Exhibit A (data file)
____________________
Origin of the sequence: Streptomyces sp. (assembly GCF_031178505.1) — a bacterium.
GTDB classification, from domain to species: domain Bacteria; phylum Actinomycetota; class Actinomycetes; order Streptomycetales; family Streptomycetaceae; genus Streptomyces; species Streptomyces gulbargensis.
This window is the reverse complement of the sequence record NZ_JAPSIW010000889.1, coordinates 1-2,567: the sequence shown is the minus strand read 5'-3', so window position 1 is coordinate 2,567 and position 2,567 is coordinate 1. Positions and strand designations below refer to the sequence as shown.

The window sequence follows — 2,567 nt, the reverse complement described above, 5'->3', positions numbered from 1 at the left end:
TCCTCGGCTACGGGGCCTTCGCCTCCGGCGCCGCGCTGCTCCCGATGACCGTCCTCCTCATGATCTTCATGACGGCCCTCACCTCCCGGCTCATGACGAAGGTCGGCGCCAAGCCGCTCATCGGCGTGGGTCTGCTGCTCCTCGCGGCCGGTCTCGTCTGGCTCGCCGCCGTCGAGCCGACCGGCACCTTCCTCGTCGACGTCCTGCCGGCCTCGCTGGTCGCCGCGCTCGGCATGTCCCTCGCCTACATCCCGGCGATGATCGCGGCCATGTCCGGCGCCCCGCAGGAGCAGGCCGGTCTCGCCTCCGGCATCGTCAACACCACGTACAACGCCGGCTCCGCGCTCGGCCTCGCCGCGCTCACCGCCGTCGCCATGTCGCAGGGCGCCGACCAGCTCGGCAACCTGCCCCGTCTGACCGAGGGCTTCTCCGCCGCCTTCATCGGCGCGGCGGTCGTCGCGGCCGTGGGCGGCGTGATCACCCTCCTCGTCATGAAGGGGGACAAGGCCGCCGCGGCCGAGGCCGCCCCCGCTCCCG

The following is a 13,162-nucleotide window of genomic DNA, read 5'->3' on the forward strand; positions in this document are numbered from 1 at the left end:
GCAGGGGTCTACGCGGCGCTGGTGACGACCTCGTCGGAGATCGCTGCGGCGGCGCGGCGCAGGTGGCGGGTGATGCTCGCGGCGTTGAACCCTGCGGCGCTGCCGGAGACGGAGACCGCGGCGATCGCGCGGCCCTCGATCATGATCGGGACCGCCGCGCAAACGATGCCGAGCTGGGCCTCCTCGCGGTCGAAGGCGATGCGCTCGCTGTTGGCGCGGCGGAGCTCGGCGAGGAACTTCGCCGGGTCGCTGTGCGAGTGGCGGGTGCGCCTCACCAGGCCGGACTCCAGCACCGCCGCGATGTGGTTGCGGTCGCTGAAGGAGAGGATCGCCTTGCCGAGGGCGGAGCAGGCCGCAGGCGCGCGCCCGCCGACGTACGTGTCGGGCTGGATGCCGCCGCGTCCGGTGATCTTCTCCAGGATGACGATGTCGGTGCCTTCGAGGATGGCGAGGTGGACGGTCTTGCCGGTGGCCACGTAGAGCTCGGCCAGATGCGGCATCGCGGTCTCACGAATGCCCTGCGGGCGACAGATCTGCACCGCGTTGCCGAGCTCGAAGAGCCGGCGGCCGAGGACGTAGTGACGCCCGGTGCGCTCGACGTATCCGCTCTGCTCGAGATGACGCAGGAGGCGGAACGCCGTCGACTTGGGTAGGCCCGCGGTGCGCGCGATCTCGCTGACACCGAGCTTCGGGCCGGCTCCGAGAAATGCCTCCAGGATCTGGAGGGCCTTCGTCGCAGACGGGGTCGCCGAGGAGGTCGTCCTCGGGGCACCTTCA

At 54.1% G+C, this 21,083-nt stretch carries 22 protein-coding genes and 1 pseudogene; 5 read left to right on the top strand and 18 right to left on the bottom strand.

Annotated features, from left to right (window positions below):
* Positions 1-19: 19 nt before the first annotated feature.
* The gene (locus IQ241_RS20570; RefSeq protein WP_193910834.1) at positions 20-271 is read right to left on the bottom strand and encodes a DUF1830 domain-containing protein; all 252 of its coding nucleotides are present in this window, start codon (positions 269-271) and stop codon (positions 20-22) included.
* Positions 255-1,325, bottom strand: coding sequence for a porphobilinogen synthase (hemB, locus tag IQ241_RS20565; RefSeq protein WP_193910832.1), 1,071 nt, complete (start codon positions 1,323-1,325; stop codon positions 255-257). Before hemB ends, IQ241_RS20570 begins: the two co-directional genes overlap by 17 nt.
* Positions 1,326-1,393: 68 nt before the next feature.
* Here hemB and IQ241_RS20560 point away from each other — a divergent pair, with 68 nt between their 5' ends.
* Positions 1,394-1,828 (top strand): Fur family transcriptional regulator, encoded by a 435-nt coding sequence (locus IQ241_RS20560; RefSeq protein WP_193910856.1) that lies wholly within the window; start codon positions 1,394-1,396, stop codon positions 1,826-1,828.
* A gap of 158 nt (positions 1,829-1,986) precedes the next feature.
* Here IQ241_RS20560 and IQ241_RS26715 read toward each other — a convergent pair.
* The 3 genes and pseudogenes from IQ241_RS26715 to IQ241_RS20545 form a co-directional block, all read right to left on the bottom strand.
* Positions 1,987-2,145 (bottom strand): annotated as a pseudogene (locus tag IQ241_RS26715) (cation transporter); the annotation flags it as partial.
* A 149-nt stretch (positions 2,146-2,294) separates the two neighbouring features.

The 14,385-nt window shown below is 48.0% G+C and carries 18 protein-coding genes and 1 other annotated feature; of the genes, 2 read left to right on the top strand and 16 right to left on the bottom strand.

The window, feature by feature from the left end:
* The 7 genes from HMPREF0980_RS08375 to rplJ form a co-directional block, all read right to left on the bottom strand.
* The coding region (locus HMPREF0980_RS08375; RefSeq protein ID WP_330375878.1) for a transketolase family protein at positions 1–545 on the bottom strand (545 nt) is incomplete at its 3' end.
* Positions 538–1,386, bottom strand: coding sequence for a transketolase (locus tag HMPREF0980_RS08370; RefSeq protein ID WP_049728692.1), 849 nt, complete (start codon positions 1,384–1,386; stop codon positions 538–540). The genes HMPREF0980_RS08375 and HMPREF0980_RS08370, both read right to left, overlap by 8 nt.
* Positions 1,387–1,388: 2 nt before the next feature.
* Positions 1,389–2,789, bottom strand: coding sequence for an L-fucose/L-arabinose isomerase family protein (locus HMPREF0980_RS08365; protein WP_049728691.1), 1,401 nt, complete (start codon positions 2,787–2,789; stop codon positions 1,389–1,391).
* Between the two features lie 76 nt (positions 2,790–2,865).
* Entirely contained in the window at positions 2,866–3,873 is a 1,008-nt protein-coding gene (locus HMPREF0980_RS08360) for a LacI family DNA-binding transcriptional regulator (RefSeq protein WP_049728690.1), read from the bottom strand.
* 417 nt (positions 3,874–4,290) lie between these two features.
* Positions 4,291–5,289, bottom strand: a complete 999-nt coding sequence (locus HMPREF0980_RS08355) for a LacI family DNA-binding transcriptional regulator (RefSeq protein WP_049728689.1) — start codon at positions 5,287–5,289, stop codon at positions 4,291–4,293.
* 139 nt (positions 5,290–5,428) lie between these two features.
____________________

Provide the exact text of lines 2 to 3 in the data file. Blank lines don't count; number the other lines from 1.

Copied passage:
GTDB classification, from domain to species: domain Bacteria; phylum Actinomycetota; class Actinomycetes; order Streptomycetales; family Streptomycetaceae; genus Streptomyces; species Streptomyces gulbargensis.
This window is the reverse complement of the sequence record NZ_JAPSIW010000889.1, coordinates 1-2,567: the sequence shown is the minus strand read 5'-3', so window position 1 is coordinate 2,567 and position 2,567 is coordinate 1. Positions and strand designations below refer to the sequence as shown.